Will Almquist is a senior from Charlotte. He came to UNC as a Morehead-Cain Scholar and served on the undergraduate Honor Court for two years before being named chairperson in March. He spoke with Daily Tar Heel staff writer Anna Freeman to discuss his experiences and thoughts on the Honor Court after assuming a leadership role.
The Daily Tar Heel: What exactly does the Honor Court do, and how is it organized?
Will Almquist: Broadly speaking, the Honor Court is one of the three branches of the honor system. The two other branches are honor system outreach and the attorney general’s staff.
Honor system outreach is probably the easiest to explain: That’s the branch that’s really responsible for the honor system’s relationship with the campus. Obviously, the honor system is only as good as the community that it acts upon. So, the outreach program is really in charge of that.
The second big branch is the attorney general’s staff. They’re counsel, so basically, when a student is charged with (an) honor violation, there’s a defense counsel that will represent them in front of the Honor Court ... The way the Honor Court system is, we ultimately populate the hearings panel. The system is entirely student-run. When a case makes it to the jury, the student who is accused has the right to be heard by a panel of their peers, and the Honor Court essentially provides them that panel.
That can count anywhere from three to five members, and they’ll hear the case, evaluate it in terms of the incident. Whether they’re convinced evidence exists the student (is) responsible or not, they’ll proceed to issue an appropriate sanction that’s consistent with (the) University’s interests and the educational development of the student at the University.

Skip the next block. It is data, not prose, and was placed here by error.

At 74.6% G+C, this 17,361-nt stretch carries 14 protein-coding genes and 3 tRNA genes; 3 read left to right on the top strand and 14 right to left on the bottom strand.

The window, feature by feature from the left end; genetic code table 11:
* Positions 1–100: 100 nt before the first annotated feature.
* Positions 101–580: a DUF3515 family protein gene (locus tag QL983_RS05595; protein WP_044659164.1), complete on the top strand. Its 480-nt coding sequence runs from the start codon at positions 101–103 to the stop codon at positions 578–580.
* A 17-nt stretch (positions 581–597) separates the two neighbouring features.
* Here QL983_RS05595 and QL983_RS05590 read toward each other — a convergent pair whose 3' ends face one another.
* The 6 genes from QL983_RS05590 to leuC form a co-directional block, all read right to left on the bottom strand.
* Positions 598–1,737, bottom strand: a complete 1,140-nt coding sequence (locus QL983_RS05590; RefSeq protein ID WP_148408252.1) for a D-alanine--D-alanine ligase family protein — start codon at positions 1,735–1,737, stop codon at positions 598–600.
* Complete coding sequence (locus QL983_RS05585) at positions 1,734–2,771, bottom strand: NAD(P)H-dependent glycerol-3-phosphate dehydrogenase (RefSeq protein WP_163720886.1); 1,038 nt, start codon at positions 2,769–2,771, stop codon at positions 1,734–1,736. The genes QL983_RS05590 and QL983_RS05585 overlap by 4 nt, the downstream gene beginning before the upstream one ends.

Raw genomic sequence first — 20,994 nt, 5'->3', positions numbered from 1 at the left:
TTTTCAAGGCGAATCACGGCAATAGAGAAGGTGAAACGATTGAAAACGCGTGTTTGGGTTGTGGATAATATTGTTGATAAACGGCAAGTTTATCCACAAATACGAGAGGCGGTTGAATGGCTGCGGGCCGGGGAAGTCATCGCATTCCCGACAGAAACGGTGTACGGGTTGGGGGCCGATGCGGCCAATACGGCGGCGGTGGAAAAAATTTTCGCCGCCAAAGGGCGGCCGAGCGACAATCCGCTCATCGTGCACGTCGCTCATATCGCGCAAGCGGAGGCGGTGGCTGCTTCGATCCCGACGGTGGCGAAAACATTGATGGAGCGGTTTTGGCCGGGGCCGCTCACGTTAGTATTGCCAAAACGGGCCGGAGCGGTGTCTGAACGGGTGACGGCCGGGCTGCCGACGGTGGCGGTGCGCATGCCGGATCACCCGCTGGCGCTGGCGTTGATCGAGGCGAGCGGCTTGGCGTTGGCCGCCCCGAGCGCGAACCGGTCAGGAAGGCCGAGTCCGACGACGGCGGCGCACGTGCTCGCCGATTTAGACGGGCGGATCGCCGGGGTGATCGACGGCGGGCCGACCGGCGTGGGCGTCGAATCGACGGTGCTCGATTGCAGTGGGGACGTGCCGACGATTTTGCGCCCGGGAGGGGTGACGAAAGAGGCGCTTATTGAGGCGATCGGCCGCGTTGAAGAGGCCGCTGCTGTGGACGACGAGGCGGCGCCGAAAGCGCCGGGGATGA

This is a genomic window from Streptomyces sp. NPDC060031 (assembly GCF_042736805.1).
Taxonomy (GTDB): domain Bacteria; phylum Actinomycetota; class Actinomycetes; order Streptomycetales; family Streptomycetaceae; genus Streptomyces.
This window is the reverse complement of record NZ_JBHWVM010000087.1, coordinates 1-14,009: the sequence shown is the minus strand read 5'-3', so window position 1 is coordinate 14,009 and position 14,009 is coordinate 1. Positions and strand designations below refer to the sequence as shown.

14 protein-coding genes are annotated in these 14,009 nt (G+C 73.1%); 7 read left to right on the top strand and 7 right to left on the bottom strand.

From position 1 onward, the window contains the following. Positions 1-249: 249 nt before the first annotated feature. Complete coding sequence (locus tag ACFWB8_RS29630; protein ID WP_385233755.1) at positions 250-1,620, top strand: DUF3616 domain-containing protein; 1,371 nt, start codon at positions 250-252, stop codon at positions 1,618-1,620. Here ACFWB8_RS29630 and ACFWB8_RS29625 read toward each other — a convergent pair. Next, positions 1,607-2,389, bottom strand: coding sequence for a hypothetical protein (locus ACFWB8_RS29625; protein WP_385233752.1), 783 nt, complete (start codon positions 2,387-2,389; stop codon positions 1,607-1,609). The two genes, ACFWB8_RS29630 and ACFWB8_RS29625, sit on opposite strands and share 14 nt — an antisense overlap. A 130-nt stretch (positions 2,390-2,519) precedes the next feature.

DTH: What do you like about your job?
WA: I think the thing I like most about my job is working with other students in the system and even students that are coming through the system. Ultimately, everybody in the system has the interests of the University at heart, and they spend a lot of time to protect its interests.
So, I really get inspiration from the efforts of my colleagues and the hours they work in order to uphold the system, and I will say it encourages me to work that much harder, because we’re all here for the same thing, which is to protect and uphold a proud tradition of honor and integrity at Carolina. That’s pretty exciting to me.
DTH: What are some struggles you’ve experienced on the Honor Court?
WA: One challenge that particularly interests me is striving to represent every student that’s affiliated with the University at the undergraduate level, and obviously there’s a separate graduate system. That’s somewhere along the order of over 20,000 people.
DTH: What is the future of the Honor Court?
WA: The short answer to that question is somewhat hard to say. The Honor Court’s job is ultimately to uphold the Instrument (of Student Judicial Governance). As I’m sure you may be aware, the Instrument changed recently.
We’re looking at faculty will now sit on academic panels; we’ve introduced new types of hearings — that’s the future of the honor system in a nutshell. How do we adapt to these changes? And overall how do we continue to stay relevant to the University?